Before Otto Warmbier was detained in North Korea for alleged anti-state acts, he was smiling and playing in the snow with members of his tour group.
The 22-year-old University of Virginia student — who was detained over a year ago and was released on Tuesday in a coma after what his family calls “brutalized and terrorized by the pariah regime” — can be seen in a happy state in new video released by his brother, Austin Warmbier, to WCPO Cincinnati.
In the clip, a blue-coat wearing Otto and his travel companions pack snowballs in their bare hands — laughing alongside what appears to be three local children as they throw the snowballs towards the camera, which switches to slow-motion.
“This is the Otto I know and love,” Austin told the news station when he shared video, billed as “the last known gasp of normality and freedom” in Otto’s life. “This is my brother.”
Otto had traveled to North Korea in January 2016 with Young Pioneer Tours, a Chinese company which markets itself as providing “budget travel to destinations your mother would rather you stayed away from.”
He was arrested on Jan. 2 while trying to board a plane out of the country, and sentenced to 15 years of prison and hard labor for allegedly attempting to take a large propaganda sign lauding the regime at his hotel in Pyongyang.
“I entirely beg you, the people and government of the DPRK, for your forgiveness. Please! I made the worst mistake of my life!” he said in a tearful statement at a press event before his trial.
North Korea released Otto Tuesday on “humanitarian grounds” — telling U.S. officials that Otto contracted botulism and slipped into the coma after taking a sleeping pill.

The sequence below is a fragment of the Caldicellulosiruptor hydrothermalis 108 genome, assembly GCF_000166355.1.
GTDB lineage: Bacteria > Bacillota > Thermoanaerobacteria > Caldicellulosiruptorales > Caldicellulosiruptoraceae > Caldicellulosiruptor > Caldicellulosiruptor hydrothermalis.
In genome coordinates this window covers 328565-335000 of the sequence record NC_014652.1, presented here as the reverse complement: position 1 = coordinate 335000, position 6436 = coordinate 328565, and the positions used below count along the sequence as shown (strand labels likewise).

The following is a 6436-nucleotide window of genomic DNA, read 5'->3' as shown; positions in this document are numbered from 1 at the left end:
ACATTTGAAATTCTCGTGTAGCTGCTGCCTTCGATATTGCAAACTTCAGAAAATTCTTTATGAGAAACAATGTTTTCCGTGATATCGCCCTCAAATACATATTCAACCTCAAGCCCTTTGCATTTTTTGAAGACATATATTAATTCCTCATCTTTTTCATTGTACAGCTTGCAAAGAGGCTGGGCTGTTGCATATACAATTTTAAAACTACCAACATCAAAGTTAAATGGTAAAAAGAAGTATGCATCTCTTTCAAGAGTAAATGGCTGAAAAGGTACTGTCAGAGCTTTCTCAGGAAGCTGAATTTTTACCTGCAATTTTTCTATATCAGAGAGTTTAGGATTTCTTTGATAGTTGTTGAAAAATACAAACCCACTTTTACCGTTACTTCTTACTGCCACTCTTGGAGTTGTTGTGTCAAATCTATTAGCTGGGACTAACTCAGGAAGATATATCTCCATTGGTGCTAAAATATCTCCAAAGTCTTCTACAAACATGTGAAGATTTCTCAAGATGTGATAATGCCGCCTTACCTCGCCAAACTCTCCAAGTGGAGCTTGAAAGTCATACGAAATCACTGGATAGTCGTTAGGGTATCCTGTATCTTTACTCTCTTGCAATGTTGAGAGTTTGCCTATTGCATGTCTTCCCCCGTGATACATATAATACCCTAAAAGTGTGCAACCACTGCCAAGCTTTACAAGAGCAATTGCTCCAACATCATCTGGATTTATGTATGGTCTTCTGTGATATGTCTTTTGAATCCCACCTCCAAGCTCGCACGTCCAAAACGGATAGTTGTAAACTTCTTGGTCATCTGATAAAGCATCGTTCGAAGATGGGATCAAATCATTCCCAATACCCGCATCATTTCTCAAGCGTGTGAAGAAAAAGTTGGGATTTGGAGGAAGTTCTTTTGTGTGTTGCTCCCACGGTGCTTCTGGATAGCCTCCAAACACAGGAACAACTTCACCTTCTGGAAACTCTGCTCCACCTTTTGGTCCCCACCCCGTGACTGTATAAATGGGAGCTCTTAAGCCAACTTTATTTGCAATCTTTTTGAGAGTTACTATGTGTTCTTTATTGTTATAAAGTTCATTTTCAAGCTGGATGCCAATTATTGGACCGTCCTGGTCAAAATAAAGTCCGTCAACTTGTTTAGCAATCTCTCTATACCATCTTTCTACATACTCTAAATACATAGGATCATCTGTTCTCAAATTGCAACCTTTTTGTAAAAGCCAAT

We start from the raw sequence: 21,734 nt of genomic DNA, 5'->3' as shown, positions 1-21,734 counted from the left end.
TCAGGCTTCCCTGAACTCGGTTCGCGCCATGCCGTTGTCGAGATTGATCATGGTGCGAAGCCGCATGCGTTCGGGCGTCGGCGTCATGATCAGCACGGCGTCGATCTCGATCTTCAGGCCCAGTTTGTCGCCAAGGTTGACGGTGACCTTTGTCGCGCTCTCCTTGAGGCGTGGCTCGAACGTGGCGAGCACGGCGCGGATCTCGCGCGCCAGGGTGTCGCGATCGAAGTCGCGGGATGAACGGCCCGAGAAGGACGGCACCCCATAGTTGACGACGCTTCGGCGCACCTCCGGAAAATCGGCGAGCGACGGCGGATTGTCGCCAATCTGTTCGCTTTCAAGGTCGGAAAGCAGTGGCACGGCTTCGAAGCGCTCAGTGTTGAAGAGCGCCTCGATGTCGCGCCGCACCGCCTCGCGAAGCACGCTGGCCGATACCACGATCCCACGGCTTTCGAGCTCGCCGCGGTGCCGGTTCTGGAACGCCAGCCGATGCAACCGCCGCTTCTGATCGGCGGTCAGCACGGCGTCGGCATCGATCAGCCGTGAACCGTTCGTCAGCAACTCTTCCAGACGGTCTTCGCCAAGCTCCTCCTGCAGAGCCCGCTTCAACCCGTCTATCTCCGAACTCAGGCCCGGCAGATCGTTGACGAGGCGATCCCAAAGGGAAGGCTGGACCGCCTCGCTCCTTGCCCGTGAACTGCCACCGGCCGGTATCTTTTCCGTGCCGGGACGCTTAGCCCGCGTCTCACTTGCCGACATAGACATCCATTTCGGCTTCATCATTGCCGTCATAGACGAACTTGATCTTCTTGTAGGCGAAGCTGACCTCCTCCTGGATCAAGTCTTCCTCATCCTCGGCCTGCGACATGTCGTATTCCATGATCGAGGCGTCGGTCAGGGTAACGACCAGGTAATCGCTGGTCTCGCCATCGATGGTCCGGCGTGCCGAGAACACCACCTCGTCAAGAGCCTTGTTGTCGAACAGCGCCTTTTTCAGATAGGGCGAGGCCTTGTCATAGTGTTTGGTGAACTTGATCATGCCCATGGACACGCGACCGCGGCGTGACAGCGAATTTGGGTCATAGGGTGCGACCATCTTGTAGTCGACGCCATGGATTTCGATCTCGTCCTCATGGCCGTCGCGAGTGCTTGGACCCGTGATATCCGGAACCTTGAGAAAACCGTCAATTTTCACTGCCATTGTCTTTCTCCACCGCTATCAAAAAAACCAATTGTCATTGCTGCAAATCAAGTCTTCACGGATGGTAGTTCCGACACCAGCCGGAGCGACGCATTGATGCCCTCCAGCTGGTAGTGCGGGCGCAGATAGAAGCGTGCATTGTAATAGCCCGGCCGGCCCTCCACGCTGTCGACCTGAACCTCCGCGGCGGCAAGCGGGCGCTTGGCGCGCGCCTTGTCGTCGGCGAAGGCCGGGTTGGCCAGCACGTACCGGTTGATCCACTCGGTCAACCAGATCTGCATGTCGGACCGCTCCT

RELATED VIDEO: Otto Warmbier Dies After Being Released From North Korean Imprisonment, Family Says
Doctors at the University of Cincinnati Medical Center have little information about what happened to him prior to his release as they’ve had no contact with North Korean medical authorities, but said Otto shows no current signs of botulism.
In a press conference Thursday, Dr. Daniel Kanter, professor of neurology and director of the Neurocritical Care Program, said Otto has “severe injury to all regions of the brain” and described his current condition as “unresponsive wakefulness.”
After examining scans and tests, the specialists suspect he suffered from cardiopulmonary arrest, which means for some period of time he lost oxygen to his brain. They don’t suspect he suffered from a direct traumatic brain injury.
The doctors added they attempted to interact with Otto, but he had no consistent response. In their evaluation, they don’t feel at this time that he has any conscious awareness as he shows no signs of understanding verbal language and no purposeful movement.
Otto’s father, Fred Warmbier, said there’s “no excuse” for North Korea’s treatment of his son on Thursday, adding that he fell to his knees and hugged him when he was carried off a plane on Tuesday night.
“We’ve been brutalized over the last 18 months with misinformation, no information,” he said. “We are proud of the fact that our family is basically happy, positive people and we’re going to stay that way and we’re thrilled our son is on American soil.”
“Otto, I love you and I’m so crazy about you, I’m so glad you’re home, you are such a great guy,” he continued. “My family has been rock solid throughout this, we have supported one another.”